How can we make rock appeal to younger listeners?

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AnalogRTO

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I understand that some people have feelings regarding the particular type of music they enjoy is "better" than others, and will often use a variety of reasons to back up their claims. I really try to make sure that I don't disparage anyone's feelings regarding their choice in music as compared to mine. The reasons one person likes a given piece of music where another does not are similar reasons as to why one person follows a particular religious belief system where someone else follows another. The choices are personal, and I won't go insulting someone's choices simply because they are not what I choose.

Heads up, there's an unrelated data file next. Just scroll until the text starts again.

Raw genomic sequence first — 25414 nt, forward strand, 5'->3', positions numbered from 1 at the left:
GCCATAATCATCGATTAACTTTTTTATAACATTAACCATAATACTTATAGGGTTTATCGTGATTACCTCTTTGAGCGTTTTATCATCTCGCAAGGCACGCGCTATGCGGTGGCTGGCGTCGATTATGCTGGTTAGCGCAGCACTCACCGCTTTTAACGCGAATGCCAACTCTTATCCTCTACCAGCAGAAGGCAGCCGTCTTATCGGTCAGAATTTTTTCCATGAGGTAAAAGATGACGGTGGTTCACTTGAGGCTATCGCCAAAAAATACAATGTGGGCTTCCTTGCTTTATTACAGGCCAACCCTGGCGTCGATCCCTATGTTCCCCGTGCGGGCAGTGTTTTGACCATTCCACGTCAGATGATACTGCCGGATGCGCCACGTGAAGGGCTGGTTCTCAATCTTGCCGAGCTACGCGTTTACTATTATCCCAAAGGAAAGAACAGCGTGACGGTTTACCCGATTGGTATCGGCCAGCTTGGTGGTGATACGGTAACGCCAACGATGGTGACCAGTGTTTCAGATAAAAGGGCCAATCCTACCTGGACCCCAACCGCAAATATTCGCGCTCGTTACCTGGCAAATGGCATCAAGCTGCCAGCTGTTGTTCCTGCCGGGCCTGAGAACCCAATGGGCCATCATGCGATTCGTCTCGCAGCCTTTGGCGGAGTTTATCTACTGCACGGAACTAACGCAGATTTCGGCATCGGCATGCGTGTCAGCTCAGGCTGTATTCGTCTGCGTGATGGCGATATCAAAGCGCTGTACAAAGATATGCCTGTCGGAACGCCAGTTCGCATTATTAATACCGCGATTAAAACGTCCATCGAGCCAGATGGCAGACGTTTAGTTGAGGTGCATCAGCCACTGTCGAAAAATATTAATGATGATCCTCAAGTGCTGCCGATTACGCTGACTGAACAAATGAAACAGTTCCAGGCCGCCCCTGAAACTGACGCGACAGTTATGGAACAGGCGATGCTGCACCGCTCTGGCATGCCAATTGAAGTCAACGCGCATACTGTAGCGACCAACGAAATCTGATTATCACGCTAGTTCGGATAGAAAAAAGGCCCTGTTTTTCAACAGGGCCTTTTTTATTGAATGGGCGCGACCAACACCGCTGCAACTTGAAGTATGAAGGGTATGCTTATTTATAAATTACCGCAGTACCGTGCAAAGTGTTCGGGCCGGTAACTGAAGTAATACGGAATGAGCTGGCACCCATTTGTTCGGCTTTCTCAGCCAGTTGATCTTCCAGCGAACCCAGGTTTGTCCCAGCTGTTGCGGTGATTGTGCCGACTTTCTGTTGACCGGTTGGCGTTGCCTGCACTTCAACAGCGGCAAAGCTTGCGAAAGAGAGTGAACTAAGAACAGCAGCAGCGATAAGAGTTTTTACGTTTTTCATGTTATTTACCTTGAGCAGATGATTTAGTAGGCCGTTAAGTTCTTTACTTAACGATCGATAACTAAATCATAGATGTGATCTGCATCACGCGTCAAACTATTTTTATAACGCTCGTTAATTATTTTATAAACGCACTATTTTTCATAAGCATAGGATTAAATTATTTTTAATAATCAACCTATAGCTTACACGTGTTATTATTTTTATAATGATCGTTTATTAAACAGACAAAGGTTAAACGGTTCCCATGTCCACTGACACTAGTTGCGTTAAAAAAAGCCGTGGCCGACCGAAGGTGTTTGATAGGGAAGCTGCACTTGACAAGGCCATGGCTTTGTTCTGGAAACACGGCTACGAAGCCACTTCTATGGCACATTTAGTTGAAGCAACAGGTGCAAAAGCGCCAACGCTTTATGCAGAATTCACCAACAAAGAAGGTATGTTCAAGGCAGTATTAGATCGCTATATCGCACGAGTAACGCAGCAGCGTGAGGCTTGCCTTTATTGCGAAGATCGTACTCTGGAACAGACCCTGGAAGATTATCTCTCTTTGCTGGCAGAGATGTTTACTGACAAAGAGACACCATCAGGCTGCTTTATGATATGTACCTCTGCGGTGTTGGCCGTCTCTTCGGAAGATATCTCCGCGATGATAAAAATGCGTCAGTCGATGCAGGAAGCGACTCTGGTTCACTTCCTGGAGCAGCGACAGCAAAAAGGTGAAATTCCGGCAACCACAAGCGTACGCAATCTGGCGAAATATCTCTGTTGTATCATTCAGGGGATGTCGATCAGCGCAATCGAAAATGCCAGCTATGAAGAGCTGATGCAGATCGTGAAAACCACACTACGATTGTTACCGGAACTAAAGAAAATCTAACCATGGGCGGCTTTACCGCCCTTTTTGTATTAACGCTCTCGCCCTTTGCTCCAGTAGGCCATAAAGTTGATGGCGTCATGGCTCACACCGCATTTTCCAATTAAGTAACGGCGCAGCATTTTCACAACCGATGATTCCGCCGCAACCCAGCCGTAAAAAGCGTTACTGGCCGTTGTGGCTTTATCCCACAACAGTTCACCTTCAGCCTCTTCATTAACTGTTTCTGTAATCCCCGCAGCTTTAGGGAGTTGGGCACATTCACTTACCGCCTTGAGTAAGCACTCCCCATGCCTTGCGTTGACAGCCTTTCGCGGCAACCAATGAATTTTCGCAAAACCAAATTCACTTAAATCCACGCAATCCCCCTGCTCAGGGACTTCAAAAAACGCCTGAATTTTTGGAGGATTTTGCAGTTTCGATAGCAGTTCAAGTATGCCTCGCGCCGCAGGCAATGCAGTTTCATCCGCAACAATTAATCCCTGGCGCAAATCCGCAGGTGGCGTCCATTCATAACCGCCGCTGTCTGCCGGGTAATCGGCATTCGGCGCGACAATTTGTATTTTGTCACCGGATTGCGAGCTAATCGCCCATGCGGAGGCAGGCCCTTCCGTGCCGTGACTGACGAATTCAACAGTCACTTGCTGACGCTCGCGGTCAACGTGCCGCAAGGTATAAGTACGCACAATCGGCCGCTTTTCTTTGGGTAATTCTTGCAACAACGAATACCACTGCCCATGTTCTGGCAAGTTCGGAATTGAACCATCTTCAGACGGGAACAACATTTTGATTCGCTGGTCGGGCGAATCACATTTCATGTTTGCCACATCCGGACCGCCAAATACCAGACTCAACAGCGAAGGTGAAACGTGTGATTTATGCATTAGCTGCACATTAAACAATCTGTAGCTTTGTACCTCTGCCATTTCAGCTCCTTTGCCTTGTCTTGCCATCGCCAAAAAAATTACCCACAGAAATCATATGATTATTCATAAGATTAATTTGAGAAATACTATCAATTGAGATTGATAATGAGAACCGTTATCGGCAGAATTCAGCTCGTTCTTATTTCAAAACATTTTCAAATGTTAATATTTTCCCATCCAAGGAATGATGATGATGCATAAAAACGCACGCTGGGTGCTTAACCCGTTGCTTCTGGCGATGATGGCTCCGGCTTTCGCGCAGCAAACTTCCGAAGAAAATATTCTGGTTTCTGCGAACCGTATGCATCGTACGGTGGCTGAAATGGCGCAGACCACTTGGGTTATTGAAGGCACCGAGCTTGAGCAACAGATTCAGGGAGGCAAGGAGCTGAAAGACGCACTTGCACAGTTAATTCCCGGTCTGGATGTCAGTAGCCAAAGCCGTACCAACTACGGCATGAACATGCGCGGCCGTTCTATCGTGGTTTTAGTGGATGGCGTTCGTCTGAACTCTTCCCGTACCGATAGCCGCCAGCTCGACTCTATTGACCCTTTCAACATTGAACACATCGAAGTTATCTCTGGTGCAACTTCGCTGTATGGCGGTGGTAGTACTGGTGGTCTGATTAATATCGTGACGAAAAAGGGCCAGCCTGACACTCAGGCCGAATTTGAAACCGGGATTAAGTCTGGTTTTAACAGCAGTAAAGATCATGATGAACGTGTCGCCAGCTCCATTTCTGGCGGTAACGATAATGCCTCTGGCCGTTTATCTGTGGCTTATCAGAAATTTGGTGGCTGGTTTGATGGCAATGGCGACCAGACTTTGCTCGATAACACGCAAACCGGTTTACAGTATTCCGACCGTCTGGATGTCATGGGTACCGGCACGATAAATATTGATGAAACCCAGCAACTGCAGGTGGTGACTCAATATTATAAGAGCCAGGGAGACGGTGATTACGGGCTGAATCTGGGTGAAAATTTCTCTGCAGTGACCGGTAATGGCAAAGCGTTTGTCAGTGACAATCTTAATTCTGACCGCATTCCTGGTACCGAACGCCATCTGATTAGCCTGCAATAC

With that said, there are many places I can find music to my tastes. Beethoven and Mozart were great composers; were they alive today, I could easily see them in the punk or metal genre. Grieg would probably be doing speed metal. I can still listen to these composers and find music that appeals to me. Are the classical composers or those who perform classical music lacking in talent in any way? Far from it. What about other genres of music?

In all, I look at the history and influences that drive many of the modern musical groups I enjoy. Aerosmith was heavily influenced by blues and honky-tonk. There are a huge number of musicians that are classically trained yet play a completely different type of music. Look at Jon Oliva from Savatage and now Trans-Siberian Orchestra--heavily influenced by classical music yet plays metal versions of the same. Volbeat, a Danish metal band, is heavily influenced by rockabilly style, most notably Elvis Presley.